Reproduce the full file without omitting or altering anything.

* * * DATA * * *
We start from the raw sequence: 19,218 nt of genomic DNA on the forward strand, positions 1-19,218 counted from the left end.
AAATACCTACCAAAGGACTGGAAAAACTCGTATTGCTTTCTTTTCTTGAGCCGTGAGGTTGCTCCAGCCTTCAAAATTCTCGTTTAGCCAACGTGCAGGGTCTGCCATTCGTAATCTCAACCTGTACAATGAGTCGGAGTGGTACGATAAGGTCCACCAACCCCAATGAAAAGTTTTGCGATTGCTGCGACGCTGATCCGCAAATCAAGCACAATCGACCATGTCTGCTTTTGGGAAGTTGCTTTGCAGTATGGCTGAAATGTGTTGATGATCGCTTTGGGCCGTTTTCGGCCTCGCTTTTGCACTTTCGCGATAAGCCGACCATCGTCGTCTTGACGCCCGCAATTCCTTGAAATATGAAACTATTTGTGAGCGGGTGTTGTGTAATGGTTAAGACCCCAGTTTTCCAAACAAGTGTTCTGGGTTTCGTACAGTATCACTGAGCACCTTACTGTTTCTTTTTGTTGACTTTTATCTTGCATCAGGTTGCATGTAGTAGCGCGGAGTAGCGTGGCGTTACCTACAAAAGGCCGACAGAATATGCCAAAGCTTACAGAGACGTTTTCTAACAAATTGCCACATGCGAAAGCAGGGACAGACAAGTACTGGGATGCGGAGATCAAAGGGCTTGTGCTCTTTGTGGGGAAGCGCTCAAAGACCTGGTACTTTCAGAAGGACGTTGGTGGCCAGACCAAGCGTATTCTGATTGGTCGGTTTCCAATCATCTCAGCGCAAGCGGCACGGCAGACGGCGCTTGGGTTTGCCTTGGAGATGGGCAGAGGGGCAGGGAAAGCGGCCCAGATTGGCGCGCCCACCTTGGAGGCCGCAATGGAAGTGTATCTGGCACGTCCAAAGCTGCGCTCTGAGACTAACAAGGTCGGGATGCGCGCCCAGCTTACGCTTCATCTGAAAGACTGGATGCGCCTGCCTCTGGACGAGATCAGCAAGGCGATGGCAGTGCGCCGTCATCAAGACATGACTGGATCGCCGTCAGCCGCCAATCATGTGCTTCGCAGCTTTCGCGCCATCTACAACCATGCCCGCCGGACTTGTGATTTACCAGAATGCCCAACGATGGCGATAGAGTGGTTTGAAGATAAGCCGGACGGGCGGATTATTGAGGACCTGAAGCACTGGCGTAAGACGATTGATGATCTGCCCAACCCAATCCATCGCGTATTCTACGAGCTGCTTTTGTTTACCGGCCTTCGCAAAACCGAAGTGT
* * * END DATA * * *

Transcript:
We start from the raw sequence: 19,218 nt of genomic DNA on the forward strand, positions 1-19,218 counted from the left end.
AAATACCTACCAAAGGACTGGAAAAACTCGTATTGCTTTCTTTTCTTGAGCCGTGAGGTTGCTCCAGCCTTCAAAATTCTCGTTTAGCCAACGTGCAGGGTCTGCCATTCGTAATCTCAACCTGTACAATGAGTCGGAGTGGTACGATAAGGTCCACCAACCCCAATGAAAAGTTTTGCGATTGCTGCGACGCTGATCCGCAAATCAAGCACAATCGACCATGTCTGCTTTTGGGAAGTTGCTTTGCAGTATGGCTGAAATGTGTTGATGATCGCTTTGGGCCGTTTTCGGCCTCGCTTTTGCACTTTCGCGATAAGCCGACCATCGTCGTCTTGACGCCCGCAATTCCTTGAAATATGAAACTATTTGTGAGCGGGTGTTGTGTAATGGTTAAGACCCCAGTTTTCCAAACAAGTGTTCTGGGTTTCGTACAGTATCACTGAGCACCTTACTGTTTCTTTTTGTTGACTTTTATCTTGCATCAGGTTGCATGTAGTAGCGCGGAGTAGCGTGGCGTTACCTACAAAAGGCCGACAGAATATGCCAAAGCTTACAGAGACGTTTTCTAACAAATTGCCACATGCGAAAGCAGGGACAGACAAGTACTGGGATGCGGAGATCAAAGGGCTTGTGCTCTTTGTGGGGAAGCGCTCAAAGACCTGGTACTTTCAGAAGGACGTTGGTGGCCAGACCAAGCGTATTCTGATTGGTCGGTTTCCAATCATCTCAGCGCAAGCGGCACGGCAGACGGCGCTTGGGTTTGCCTTGGAGATGGGCAGAGGGGCAGGGAAAGCGGCCCAGATTGGCGCGCCCACCTTGGAGGCCGCAATGGAAGTGTATCTGGCACGTCCAAAGCTGCGCTCTGAGACTAACAAGGTCGGGATGCGCGCCCAGCTTACGCTTCATCTGAAAGACTGGATGCGCCTGCCTCTGGACGAGATCAGCAAGGCGATGGCAGTGCGCCGTCATCAAGACATGACTGGATCGCCGTCAGCCGCCAATCATGTGCTTCGCAGCTTTCGCGCCATCTACAACCATGCCCGCCGGACTTGTGATTTACCAGAATGCCCAACGATGGCGATAGAGTGGTTTGAAGATAAGCCGGACGGGCGGATTATTGAGGACCTGAAGCACTGGCGTAAGACGATTGATGATCTGCCCAACCCAATCCATCGCGTATTCTACGAGCTGCTTTTGTTTACCGGCCTTCGCAAAACCGAAGTGT